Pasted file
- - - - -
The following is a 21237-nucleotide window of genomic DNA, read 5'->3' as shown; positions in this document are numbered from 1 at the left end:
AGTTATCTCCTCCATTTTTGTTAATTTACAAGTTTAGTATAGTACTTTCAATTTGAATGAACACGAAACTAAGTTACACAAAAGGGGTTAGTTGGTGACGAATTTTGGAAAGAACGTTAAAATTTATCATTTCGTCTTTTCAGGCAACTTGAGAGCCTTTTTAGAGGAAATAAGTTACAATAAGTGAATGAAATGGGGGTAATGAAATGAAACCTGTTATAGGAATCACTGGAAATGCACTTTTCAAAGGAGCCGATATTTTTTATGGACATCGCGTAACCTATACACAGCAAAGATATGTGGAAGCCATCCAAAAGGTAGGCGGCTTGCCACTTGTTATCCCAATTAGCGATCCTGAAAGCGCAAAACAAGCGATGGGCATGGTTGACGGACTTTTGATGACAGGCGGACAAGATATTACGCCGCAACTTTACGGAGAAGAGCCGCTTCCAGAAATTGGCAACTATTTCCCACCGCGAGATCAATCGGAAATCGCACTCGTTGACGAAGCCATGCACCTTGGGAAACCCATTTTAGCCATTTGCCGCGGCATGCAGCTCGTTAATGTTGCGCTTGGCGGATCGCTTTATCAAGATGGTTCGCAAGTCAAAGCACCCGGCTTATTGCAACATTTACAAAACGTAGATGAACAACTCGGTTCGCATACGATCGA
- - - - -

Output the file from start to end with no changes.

The following is a 21237-nucleotide window of genomic DNA, read 5'->3' as shown; positions in this document are numbered from 1 at the left end:
AGTTATCTCCTCCATTTTTGTTAATTTACAAGTTTAGTATAGTACTTTCAATTTGAATGAACACGAAACTAAGTTACACAAAAGGGGTTAGTTGGTGACGAATTTTGGAAAGAACGTTAAAATTTATCATTTCGTCTTTTCAGGCAACTTGAGAGCCTTTTTAGAGGAAATAAGTTACAATAAGTGAATGAAATGGGGGTAATGAAATGAAACCTGTTATAGGAATCACTGGAAATGCACTTTTCAAAGGAGCCGATATTTTTTATGGACATCGCGTAACCTATACACAGCAAAGATATGTGGAAGCCATCCAAAAGGTAGGCGGCTTGCCACTTGTTATCCCAATTAGCGATCCTGAAAGCGCAAAACAAGCGATGGGCATGGTTGACGGACTTTTGATGACAGGCGGACAAGATATTACGCCGCAACTTTACGGAGAAGAGCCGCTTCCAGAAATTGGCAACTATTTCCCACCGCGAGATCAATCGGAAATCGCACTCGTTGACGAAGCCATGCACCTTGGGAAACCCATTTTAGCCATTTGCCGCGGCATGCAGCTCGTTAATGTTGCGCTTGGCGGATCGCTTTATCAAGATGGTTCGCAAGTCAAAGCACCCGGCTTATTGCAACATTTACAAAACGTAGATGAACAACTCGGTTCGCATACGATCGA